The Security of Healthcare Information Systems

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The healthcare industry is rapidly embracing technological innovations that allow digitization and automation of physical and manual records and processes. This transition offers tremendous benefits to providers, companies, and patients in the form of cost savings and convenience, but does it have an unforeseen cost? Medical records contain some of the most sensitive information about a person, and questions about information security are critical, particularly since this data is increasingly stored and accessed online.

What Are the Risks?

Healthcare Information Systems

Image via Flickr by NEC Corporation of America

Electronic Health Records, or EHRs, contain a tremendous amount of sensitive information that could compromise patients’ privacy and security if misused. An EHR is essentially a digital version of a patient’s chart, so next to basic information like a patient’s name and contact information, the record stores data about current and past diagnoses, treatments, test results, X-ray images, and other medical information.

By design, health care providers can share patient EHRs, simplifying communication and coordination of care. But without proper security protocols in place, this confidential information could be misused by insurance companies, employers, or any person or organization interested in exploiting the data for personal gain.

Key Technical Safeguards

Multiple areas of focus are the target for healthcare providers when addressing concerns about patient information security. The first is the system itself. Several ways exist for handling potential security vulnerabilities within a system that has protected health information (PHI):

  • Control access to the system through unique and frequently updated login information, automatic log off after a period of inactivity, and identity verification.
  • Put audits in place so logins and activity in the system can be monitored or reviewed.
  • Protect information integrity, so that data cannot be altered without proper verification.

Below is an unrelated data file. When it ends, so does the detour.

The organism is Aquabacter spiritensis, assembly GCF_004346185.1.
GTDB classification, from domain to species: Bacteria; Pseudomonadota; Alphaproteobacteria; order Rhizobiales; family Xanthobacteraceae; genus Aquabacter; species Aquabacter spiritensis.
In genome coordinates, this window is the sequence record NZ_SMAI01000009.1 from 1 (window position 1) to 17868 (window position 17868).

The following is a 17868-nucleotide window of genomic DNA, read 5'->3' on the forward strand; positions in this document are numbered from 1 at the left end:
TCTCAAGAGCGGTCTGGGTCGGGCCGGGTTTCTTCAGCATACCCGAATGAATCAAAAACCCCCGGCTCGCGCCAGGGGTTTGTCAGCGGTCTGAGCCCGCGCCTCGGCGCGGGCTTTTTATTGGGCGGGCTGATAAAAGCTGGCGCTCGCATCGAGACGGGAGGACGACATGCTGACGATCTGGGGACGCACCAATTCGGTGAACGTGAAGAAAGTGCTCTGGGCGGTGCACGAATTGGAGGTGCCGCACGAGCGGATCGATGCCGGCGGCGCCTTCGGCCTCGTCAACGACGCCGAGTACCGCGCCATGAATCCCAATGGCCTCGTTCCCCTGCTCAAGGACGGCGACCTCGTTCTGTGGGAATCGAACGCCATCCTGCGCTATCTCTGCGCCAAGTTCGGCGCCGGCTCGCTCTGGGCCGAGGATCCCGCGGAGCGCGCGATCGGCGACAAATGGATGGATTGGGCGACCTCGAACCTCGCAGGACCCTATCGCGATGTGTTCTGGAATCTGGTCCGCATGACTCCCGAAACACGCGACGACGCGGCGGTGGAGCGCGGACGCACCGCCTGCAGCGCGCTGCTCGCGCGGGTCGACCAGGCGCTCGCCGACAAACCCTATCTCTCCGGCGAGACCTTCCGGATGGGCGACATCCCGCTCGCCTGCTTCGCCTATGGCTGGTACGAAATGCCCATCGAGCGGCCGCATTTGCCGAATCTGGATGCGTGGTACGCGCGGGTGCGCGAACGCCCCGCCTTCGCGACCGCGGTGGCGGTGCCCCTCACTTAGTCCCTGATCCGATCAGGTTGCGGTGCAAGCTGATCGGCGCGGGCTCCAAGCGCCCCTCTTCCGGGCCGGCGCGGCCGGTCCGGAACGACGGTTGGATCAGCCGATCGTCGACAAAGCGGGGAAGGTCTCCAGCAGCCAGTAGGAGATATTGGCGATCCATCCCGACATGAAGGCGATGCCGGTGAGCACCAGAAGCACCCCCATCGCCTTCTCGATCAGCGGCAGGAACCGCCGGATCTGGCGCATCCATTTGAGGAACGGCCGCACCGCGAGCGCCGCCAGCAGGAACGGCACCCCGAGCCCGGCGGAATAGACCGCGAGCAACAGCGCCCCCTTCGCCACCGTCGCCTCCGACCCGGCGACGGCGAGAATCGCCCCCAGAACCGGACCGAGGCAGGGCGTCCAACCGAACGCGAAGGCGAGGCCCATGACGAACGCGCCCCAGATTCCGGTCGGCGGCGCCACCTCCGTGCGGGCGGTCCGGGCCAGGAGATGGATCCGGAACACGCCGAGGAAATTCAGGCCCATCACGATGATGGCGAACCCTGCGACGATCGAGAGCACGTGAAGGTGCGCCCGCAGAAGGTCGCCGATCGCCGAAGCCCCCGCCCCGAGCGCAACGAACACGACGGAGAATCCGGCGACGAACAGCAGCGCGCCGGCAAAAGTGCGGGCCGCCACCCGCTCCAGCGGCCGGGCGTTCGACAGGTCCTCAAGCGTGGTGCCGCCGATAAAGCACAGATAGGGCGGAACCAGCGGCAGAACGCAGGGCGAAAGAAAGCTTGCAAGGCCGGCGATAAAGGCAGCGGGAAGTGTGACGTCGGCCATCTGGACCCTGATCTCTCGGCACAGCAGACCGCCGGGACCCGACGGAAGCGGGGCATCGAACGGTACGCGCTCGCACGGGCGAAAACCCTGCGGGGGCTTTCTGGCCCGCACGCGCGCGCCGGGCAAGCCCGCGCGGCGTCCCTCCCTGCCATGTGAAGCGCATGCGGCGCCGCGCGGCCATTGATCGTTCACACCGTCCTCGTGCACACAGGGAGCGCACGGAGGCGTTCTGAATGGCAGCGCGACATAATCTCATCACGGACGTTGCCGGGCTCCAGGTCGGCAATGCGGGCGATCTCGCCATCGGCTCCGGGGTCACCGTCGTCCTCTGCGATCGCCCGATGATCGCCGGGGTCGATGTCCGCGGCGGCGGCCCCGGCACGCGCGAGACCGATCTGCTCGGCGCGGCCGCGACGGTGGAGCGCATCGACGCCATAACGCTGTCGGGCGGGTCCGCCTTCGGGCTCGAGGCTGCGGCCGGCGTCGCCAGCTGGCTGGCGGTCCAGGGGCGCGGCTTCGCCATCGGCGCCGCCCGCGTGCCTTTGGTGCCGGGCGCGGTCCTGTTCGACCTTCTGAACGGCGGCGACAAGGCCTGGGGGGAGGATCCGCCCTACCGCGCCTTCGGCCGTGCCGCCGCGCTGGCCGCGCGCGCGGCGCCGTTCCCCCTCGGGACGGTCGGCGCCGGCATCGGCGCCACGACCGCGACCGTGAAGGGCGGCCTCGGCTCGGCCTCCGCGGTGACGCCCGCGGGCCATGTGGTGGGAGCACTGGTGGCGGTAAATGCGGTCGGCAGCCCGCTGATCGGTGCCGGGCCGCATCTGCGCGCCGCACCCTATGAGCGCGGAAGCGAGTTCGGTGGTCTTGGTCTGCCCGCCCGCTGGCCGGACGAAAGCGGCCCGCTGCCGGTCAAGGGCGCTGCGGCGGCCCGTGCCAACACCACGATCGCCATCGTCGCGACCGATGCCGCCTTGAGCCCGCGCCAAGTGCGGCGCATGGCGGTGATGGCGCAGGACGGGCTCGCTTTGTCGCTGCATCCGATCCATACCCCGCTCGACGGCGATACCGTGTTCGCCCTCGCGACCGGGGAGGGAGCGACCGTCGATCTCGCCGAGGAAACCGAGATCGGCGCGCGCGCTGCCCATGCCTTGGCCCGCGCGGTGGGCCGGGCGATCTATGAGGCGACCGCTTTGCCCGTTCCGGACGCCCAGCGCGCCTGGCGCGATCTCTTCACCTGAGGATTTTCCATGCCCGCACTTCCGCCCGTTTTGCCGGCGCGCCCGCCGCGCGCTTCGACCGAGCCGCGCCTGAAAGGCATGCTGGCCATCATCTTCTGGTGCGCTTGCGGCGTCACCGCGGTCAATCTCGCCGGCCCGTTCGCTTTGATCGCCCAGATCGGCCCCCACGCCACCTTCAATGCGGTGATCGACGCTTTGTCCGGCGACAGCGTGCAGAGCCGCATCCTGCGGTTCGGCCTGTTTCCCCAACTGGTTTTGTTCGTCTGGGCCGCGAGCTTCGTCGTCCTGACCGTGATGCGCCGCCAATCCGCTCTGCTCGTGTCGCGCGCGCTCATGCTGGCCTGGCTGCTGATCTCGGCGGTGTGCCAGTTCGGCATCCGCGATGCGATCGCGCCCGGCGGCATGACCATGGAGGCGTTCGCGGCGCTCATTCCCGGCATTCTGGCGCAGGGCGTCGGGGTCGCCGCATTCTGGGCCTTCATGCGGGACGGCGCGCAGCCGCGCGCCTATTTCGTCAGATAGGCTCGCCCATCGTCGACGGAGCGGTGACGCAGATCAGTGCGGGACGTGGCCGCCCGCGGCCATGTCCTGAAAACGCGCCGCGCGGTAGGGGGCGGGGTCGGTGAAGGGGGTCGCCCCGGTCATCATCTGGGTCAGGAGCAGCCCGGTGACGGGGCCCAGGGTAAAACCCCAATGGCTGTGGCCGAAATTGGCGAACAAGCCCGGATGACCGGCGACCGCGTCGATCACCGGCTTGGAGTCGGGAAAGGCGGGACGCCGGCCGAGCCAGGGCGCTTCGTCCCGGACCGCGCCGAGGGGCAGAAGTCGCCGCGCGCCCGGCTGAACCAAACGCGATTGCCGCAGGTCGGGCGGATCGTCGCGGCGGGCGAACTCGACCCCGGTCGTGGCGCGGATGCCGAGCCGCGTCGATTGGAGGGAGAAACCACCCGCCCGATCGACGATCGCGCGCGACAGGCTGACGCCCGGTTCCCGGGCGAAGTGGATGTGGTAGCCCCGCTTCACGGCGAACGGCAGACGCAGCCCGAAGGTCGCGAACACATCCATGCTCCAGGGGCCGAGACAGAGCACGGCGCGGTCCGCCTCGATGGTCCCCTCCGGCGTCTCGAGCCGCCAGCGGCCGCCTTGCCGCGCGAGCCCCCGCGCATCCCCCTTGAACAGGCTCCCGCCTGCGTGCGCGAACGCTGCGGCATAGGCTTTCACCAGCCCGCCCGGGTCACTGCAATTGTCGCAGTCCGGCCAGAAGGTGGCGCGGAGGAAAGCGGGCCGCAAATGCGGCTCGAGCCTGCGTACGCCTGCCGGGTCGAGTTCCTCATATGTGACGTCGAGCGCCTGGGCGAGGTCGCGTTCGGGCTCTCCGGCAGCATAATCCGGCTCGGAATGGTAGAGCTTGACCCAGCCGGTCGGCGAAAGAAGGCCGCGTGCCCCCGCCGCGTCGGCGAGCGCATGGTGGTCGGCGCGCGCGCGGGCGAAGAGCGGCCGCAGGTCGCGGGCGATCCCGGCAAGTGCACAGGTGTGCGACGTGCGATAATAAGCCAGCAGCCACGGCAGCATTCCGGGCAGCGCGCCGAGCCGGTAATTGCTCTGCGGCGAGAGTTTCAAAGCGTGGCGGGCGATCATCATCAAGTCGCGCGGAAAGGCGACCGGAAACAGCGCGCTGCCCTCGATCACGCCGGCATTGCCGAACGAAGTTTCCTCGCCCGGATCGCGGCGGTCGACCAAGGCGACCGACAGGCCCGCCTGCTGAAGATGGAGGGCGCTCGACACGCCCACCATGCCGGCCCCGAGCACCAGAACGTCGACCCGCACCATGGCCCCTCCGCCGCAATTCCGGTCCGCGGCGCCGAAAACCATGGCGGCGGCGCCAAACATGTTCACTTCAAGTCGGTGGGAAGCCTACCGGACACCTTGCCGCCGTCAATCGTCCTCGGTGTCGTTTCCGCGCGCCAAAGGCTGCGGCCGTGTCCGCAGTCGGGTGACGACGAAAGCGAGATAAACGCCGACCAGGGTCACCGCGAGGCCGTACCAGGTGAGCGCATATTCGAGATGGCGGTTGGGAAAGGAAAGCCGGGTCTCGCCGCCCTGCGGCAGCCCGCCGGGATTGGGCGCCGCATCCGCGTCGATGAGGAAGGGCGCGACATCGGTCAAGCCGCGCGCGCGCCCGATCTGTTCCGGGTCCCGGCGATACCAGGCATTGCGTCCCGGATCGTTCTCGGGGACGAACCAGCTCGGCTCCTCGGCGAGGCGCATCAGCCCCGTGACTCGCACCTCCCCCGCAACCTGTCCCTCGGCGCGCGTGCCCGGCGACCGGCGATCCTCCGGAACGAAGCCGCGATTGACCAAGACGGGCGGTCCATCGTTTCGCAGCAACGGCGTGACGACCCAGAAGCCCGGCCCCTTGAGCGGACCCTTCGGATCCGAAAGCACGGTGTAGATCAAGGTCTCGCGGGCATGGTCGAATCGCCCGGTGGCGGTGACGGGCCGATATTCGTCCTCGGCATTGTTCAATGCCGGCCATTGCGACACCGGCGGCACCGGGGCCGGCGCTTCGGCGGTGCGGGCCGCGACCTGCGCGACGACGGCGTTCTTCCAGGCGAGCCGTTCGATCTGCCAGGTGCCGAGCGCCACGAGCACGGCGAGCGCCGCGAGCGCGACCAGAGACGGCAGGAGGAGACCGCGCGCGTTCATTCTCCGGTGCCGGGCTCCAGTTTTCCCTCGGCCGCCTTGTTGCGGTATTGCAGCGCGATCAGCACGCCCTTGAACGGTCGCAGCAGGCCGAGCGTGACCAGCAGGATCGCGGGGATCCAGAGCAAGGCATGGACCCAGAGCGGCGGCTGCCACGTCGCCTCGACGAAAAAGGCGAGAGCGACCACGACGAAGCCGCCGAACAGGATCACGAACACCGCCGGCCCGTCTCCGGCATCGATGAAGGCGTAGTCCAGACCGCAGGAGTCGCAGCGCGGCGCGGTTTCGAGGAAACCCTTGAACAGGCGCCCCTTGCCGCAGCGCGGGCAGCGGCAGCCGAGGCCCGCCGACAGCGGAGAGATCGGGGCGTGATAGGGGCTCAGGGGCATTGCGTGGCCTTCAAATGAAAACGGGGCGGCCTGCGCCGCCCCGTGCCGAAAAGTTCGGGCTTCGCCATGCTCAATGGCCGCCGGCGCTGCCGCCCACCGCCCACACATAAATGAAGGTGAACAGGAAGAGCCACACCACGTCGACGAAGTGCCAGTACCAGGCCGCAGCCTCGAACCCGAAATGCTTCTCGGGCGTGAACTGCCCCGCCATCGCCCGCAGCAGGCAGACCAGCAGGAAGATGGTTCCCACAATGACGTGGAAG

• Encrypt information so data cannot be accessed while being transmitted between authorized users or systems.

Best Practices for End Users

In addition to ensuring that security measures become incorporated into every system containing PHI, organizations are taking steps to educate end users about important security measures. The privacy and security rules in the federal Health Insurance Portability and Accountability Act of 1996 (HIPAA) mandate these steps and require providers to take administrative precautions to assess and lower risk. Security standards and practices are also being incorporated into undergraduate and graduate business degree programs in Management Information Systems (MIS), so the next generation of health care professionals will join the workforce armed with this knowledge.

Providers should also take the necessary steps to control access to workstations, where PHI can be accessed, and to facilities where these workstations are present. Controls should regulate the removal, disposal, backup, reuse, storage, and transportation of relevant workstations and systems.

Every innovation in healthcare information systems brings potential risks as well as benefits to light. The convenience and efficiency that EHR technology offers must be balanced by an equal measure of attention to the security of the information these electronic records contain. As digital medical technology surges forward, industry observers, professionals, and patients are wise to keep asking questions and challenging assumptions in their efforts to protect patient privacy of health information.